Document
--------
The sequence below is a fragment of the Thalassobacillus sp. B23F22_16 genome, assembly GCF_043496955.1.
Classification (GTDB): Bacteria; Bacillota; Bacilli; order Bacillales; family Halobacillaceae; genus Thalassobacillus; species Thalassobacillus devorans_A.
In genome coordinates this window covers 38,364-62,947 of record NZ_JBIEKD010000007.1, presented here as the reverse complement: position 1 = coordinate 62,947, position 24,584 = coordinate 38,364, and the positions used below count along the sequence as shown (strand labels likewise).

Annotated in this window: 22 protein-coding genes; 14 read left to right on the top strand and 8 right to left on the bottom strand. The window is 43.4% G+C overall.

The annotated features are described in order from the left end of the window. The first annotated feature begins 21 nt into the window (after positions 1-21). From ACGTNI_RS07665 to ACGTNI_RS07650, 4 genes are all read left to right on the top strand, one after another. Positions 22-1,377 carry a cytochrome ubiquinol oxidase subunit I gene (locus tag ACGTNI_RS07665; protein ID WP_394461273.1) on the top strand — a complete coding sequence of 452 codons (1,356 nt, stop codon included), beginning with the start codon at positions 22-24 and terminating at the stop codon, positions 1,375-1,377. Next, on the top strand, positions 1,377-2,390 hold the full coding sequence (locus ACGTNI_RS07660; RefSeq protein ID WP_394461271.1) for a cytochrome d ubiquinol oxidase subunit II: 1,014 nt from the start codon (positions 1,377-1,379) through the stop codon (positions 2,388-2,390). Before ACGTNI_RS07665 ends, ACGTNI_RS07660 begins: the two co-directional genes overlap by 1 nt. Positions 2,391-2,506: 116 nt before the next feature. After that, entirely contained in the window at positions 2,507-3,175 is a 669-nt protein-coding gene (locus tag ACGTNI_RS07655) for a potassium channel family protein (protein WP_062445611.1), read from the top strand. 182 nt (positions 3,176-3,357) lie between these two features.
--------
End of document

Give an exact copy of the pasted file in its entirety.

The sequence below is a fragment of the Thalassobacillus sp. B23F22_16 genome, assembly GCF_043496955.1.
Classification (GTDB): Bacteria; Bacillota; Bacilli; order Bacillales; family Halobacillaceae; genus Thalassobacillus; species Thalassobacillus devorans_A.
In genome coordinates this window covers 38,364-62,947 of record NZ_JBIEKD010000007.1, presented here as the reverse complement: position 1 = coordinate 62,947, position 24,584 = coordinate 38,364, and the positions used below count along the sequence as shown (strand labels likewise).

Annotated in this window: 22 protein-coding genes; 14 read left to right on the top strand and 8 right to left on the bottom strand. The window is 43.4% G+C overall.

The annotated features are described in order from the left end of the window. The first annotated feature begins 21 nt into the window (after positions 1-21). From ACGTNI_RS07665 to ACGTNI_RS07650, 4 genes are all read left to right on the top strand, one after another. Positions 22-1,377 carry a cytochrome ubiquinol oxidase subunit I gene (locus tag ACGTNI_RS07665; protein ID WP_394461273.1) on the top strand — a complete coding sequence of 452 codons (1,356 nt, stop codon included), beginning with the start codon at positions 22-24 and terminating at the stop codon, positions 1,375-1,377. Next, on the top strand, positions 1,377-2,390 hold the full coding sequence (locus ACGTNI_RS07660; RefSeq protein ID WP_394461271.1) for a cytochrome d ubiquinol oxidase subunit II: 1,014 nt from the start codon (positions 1,377-1,379) through the stop codon (positions 2,388-2,390). Before ACGTNI_RS07665 ends, ACGTNI_RS07660 begins: the two co-directional genes overlap by 1 nt. Positions 2,391-2,506: 116 nt before the next feature. After that, entirely contained in the window at positions 2,507-3,175 is a 669-nt protein-coding gene (locus tag ACGTNI_RS07655) for a potassium channel family protein (protein WP_062445611.1), read from the top strand. 182 nt (positions 3,176-3,357) lie between these two features.